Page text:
Reorganization, move west planned for BLM

Posted 7/18/19

The Bureau of Land Management is moving out West.

Secretary of the Interior David Bernhardt announced Tuesday that the agency is moving its headquarters out of Washington, D.C., to Grand Junction, …

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Reorganization, move west planned for BLM


The Bureau of Land Management is moving out West.

Secretary of the Interior David Bernhardt announced Tuesday that the agency is moving its headquarters out of Washington, D.C., to Grand Junction, Colorado.

“Under our proposal, every Western state will gain additional staff resources. This approach will play an invaluable role in serving the American people more efficiently while also advancing the Bureau of Land Management’s multiple-use mission,” Berhardt said in a statement.

When complete, the BLM, which oversees hundreds of millions of acres of federal lands, will be one of only four cabinet-level federal agencies headquartered outside of Washington, D.C. The others are the Social Security Administration (Baltimore); Centers for Disease Control (Atlanta); and Railroad Retirement Board (Chicago).

Wyoming’s representatives in Congress support the move. U.S. Rep. Liz Cheney, R-Wyo., applauded President Donald Trump and Bernhardt for their commitment to the West.

“Moving much of the BLM workforce to Colorado will go a long way towards ensuring that federal employees charged with managing our federal lands and resources are closer to and more aware of the issues and lives they are affecting. While this move is a step in the right direction, much work remains and I will continue to work with the Trump administration and with my colleagues in Congress to fight to return more authority to our state and local officials,” Cheney said.

U.S. Sen. John Barrasso, R-Wyo., also welcomed the news, noting that most of the country’s public lands are in the West.

“This new location will put staff closer to the lands they manage and the people they serve,” Barrasso said. “It will also help make sure the right decisions are made for our natural resources, wildlife, and local communities.”

The selection of Grand Junction was called a cost-saving measure by Joe Balash, assistant secretary for land and minerals management. He said the government stands to save between $50 to $100 million over the next 20 years during a phone interview Tuesday. The savings comes in less travel from Washington to western locations, cheaper rent and smaller salaries based on lower pay levels outside of D.C., but the figures will also depend on how much space the agency must lease and relocation costs.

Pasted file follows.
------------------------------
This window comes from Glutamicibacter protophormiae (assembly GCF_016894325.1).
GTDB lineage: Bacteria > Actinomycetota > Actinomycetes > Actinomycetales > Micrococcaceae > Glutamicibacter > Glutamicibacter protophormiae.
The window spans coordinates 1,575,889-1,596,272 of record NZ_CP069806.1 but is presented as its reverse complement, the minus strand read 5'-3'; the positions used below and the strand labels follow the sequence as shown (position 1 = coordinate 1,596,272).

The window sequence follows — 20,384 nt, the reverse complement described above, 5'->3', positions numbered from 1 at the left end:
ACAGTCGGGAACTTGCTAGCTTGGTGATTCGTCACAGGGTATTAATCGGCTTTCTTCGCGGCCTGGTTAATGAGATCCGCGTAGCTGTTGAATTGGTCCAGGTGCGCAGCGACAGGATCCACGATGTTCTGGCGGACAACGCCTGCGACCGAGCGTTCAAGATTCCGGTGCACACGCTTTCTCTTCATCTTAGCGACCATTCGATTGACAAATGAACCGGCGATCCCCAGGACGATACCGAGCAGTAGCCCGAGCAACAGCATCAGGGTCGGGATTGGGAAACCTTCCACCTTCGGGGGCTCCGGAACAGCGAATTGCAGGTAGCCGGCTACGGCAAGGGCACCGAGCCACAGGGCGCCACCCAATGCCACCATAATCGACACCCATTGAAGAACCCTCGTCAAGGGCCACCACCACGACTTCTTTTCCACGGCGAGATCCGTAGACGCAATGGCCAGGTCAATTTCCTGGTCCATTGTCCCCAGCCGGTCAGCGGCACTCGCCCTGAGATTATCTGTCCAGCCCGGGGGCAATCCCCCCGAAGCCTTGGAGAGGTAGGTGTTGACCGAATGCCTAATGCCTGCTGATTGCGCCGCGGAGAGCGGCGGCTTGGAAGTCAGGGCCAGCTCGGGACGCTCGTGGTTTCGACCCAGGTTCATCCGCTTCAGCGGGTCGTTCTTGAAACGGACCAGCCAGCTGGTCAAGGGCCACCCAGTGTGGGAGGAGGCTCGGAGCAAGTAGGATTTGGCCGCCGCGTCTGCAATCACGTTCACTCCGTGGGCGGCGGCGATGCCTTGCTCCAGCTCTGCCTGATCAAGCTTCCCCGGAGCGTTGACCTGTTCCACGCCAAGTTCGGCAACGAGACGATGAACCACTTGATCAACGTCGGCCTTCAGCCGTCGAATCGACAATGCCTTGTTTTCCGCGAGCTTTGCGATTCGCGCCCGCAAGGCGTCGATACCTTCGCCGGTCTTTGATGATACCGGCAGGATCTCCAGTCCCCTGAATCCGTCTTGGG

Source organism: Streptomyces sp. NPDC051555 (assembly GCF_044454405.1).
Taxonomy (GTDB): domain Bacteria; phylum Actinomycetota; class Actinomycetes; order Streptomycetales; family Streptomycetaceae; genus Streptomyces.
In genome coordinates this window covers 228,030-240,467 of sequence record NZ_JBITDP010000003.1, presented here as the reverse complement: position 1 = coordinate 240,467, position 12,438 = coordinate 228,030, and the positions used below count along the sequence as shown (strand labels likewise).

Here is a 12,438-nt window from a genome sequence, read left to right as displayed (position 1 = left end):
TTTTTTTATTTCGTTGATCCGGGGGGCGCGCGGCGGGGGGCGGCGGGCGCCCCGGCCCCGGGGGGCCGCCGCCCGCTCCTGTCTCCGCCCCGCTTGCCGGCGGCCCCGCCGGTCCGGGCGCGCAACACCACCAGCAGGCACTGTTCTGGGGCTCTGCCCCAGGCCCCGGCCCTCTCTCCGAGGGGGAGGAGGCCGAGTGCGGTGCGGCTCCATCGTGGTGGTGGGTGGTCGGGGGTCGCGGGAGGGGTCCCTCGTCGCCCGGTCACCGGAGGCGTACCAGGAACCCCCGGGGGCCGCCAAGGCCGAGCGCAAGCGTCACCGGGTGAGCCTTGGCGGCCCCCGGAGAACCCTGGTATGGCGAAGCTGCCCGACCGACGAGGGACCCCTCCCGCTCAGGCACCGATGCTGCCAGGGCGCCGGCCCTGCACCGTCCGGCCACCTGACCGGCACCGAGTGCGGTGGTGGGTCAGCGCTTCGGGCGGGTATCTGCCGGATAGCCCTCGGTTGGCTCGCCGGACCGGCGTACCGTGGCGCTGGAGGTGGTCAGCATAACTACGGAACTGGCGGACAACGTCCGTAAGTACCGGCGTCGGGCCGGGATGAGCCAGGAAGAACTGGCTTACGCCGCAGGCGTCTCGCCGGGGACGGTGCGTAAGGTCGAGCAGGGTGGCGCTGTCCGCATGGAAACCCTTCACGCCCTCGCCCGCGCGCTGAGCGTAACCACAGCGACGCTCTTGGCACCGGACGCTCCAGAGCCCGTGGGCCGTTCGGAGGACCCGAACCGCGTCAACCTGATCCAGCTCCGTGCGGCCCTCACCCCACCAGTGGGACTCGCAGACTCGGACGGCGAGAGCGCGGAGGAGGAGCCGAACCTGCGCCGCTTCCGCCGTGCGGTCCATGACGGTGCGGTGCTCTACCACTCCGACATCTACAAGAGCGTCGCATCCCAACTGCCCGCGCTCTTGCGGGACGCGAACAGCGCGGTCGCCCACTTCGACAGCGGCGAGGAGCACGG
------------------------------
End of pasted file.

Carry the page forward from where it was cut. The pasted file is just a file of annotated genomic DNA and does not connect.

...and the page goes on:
The announcement was met with protests from both politicians and conservation organizations. Rep. Raul Grijalva, an Arizona Democrat and chairman of the House Natural Resources Committee, said the move has ulterior motives.

“This administration has been handing over public lands to fossil fuel companies at record speed, and this move is part of that agenda. Putting BLM headquarters down the road from Secretary Bernhardt’s home town just makes it easier for special interests to walk in the door demanding favors without congressional oversight or accountability,” Grijalva said. “The BLM officials based in Washington are here to work directly with Congress and their federal colleagues, and that function is going to take a permanent hit if this move goes forward. The agency will lose a lot of good people because of this move, and I suspect that’s the administration’s real goal here.”

The Sierra Club called the move was “theatrics, not good governance,” and just another part of the administration’s plan to turn public lands over to the energy industry.

“The Department has failed to provide details of restructuring plans, leaving it unclear how this move fits into a larger scheme,” said Athan Manuel, director of public lands protection for Sierra Club. “Spending millions to relocate when there are existing regional offices, billions in park maintenance backlog on the books, and costs still rolling in from Trump’s Independence Day extravagance is just foolhardy.” 

The move was first proposed by Ryan Zinke, former Secretary of the Interior, in a broader plan to reorganize the entire department. He made the proposal on his first day in office. After Zinke resigned amid ethics investigations, Bernhardt took up the proposal.

The plan calls for 27 positions to relocate to Grand Junction, including the director, deputy director and their attendant staff. More than 220 employees will move to BLM state offices and an additional 58 employees will relocate to other offices in Colorado. About 75 positions will be reallocated to other state offices and report to state directors while 61 employees will remain in Washington, D.C., at the headquarters of the Department of Interior.

The BLM employs about 10,000 people across the country, most in western states. Utah lobbied hard to have the headquarters in the Salt Lake City area. Wyoming was never considered in the move.